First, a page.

I thank the Chairman and the members of the Committee of Public Accounts for inviting me here today to address the committee on the 2018 financial statements of the Charities Regulatory Authority. I am joined by Mr. Eamon O’Halloran, who is the authority's head of registration and projects; and Mr. Niall Scanlon, who was recently appointed as the authority's professional accountant and finance manager. The committee will be aware that the CRA, or Charities Regulator as it is known, was established as an independent authority on a statutory basis in October 2014 in accordance with the Charities Act 2009. The board of the authority has 12 members and the authority has 37.5 full-time equivalent members of staff.
The Charities Regulator is funded by the Exchequer through a subhead of Vote 42 of the Department of Rural and Community Development. In 2018, our budget was €4.4 million and our total spend was just over €4 million. Pay accounted for approximately €2.1 million of our overall spend and non-pay expenditure amounted to approximately €1.9 million. Monthly financial reports are used by senior management, by the finance, audit, risk and governance committee and by the board to monitor performance against key strategic priorities, objectives and yearly business plan targets. We have a number of statutory functions, such as maintaining a register of charities, ensuring charity trustees comply with the 2009 Act, carrying out inquiries and investigations into the affairs of charities and issuing guidance and other codes to assist charity trustees. We deal with applications by charities under the Charities Acts, 1961 and 1973, for services and assistance such as authorising cy-prèsschemes and sales of charity lands. When it was established, the Charities Regulator took over responsibility for administering a common investment fund scheme for charities, established under the Charities Act 1961. The current value of this fund is approximately €39.7 million.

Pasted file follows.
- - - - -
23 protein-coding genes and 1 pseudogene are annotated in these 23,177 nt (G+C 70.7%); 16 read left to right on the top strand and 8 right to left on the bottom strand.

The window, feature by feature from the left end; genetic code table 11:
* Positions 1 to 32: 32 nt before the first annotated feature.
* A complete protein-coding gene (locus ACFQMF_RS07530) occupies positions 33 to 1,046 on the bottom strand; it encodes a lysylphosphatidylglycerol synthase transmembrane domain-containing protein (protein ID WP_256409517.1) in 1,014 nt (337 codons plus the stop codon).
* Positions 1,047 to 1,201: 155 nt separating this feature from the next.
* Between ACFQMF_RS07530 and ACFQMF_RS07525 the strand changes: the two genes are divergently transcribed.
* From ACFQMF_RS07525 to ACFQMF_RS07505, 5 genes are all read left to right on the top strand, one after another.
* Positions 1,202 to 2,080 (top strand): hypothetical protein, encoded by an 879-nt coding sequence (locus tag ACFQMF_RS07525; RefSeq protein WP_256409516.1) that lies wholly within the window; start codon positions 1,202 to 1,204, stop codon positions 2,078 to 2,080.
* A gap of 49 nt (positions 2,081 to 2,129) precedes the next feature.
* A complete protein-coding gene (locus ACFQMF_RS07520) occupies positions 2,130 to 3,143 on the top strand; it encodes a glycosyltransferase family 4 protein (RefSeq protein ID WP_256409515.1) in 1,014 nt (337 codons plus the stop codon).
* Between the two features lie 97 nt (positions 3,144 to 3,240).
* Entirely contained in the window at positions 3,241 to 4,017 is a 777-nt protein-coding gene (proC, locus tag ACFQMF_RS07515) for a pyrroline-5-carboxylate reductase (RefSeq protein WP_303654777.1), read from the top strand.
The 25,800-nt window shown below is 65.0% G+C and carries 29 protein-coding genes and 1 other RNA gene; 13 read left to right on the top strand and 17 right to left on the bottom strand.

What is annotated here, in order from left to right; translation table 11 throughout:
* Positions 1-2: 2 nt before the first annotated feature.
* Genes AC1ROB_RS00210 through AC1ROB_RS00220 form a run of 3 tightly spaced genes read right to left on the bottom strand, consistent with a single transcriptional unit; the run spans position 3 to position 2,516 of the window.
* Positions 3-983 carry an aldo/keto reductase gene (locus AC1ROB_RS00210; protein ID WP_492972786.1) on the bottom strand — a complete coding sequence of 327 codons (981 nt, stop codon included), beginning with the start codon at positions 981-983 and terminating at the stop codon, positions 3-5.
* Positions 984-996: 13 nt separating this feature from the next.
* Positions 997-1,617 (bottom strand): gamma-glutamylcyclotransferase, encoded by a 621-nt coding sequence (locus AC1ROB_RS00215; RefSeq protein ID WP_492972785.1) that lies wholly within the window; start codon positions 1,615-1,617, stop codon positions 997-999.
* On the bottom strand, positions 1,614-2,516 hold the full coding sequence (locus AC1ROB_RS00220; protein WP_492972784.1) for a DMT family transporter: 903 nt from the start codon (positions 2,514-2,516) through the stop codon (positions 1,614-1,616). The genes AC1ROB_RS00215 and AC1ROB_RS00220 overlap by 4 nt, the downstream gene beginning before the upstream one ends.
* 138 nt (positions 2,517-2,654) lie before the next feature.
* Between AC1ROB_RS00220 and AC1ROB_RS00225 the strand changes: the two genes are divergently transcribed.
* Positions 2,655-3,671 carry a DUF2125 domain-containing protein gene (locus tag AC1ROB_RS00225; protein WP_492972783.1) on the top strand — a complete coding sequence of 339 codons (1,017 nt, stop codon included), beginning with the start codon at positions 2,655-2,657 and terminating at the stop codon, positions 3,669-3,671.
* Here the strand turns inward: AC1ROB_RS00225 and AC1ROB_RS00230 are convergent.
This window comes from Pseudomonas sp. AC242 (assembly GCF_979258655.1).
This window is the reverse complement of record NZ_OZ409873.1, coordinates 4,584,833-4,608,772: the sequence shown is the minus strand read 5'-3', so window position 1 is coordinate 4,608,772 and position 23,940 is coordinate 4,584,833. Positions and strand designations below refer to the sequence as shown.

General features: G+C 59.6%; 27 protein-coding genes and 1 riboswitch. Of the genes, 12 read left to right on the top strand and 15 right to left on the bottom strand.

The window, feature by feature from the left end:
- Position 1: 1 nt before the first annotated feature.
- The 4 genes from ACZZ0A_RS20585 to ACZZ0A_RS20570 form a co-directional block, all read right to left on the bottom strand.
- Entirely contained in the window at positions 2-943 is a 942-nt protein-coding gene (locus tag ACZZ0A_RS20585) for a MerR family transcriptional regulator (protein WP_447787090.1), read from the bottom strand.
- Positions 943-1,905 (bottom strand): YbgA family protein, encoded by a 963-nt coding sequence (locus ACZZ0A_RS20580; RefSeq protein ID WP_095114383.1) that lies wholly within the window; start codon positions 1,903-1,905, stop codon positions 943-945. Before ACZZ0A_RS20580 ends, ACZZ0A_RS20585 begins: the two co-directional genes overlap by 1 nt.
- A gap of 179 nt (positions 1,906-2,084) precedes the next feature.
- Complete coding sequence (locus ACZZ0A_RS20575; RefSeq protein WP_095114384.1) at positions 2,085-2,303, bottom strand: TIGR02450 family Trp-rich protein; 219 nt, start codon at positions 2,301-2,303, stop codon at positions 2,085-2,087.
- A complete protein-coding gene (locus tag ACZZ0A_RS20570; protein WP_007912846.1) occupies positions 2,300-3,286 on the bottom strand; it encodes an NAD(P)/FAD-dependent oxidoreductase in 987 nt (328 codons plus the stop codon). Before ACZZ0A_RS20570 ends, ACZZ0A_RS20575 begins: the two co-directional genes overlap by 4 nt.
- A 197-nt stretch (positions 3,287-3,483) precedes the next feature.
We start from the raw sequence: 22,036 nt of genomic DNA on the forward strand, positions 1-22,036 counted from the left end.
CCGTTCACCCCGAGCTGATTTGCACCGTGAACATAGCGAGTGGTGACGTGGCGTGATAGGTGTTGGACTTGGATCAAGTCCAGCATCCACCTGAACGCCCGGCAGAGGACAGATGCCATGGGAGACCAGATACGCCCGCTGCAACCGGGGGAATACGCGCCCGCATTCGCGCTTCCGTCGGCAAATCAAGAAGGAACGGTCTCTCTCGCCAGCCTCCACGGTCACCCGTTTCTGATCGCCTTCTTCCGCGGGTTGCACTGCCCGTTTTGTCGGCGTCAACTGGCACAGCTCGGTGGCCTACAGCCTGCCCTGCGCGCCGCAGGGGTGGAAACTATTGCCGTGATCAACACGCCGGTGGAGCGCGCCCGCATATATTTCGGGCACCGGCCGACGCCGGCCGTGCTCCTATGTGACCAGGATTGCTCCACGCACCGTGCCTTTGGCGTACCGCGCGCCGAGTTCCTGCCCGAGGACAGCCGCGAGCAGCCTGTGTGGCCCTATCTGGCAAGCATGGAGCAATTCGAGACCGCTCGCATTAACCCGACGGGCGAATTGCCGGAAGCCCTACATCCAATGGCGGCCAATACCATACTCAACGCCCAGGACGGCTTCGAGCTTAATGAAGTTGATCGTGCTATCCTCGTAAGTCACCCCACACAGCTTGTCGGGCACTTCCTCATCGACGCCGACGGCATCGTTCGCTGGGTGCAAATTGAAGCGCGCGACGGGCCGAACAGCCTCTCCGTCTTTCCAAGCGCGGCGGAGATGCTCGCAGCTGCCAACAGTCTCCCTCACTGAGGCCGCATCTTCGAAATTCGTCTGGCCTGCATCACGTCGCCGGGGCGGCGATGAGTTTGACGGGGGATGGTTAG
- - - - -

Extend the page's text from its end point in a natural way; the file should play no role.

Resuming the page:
Our first statement of strategy supported the establishment of the Charities Regulator and guided us through our formative years from 2016 to 2018. Over this period, significant time was dedicated to establishing organisational structures, processes and procedures to ensure compliance with the code of practice for the governance of State bodies. During the period of our first statement of strategy, we developed an online public register of charities and established a contact centre for charity trustees and other members of the public to call or email us with any queries they may have. Other key milestones during that period included the publication of a suite of practical and informative guidance materials to assist charity trustees, including guidelines on fundraising from the public, the development of a concerns unit and an online concerns process, the completion of a number of statutory investigations under the 2009 Act, the implementation of a new digital platform to support our regulatory and organisational activities, the launch of an enhanced website and a quarterly e-magazine to keep those involved in the sector updated on key developments, the formulation of a draft scheme for a charities (amendment) Bill along with associated draft accounting and reporting regulations and the launch of the charities governance code.
In 2019, we published our second statement of strategy, for 2019 to 2021, which aims to move us closer to realising our vision of a vibrant trusted charity sector that is valued for the public benefit it provides. Strengthening public trust and confidence in charities is one of four strategic priorities under our second statement of strategy.
A key objective in this regard is to enhance further the public register of charities, which is a searchable online facility.
Charities are independent organisations run by charity trustees. They play a vital role in our society and provide public benefit in diverse ways to communities in Ireland and across the world. It is, therefore, essential that charities are transparent and accountable to volunteers, beneficiaries, employees, funders, donors and the wider public. The register is intended as a point of reference for members of the public to learn more about individual charities. There are currently 10,370 registered charities in Ireland and 65,904 charity trustees listed on the register. According to research published by the Charities Regulator in 2018, the majority of charities on the register are small volunteer-led charities with income of less than €50,000. However, there is no doubt that registered charities make a significant contribution to our economy and society more generally, with income of €14.5 billion, approximately 189,000 people employed in the sector and more than 300,000 volunteers.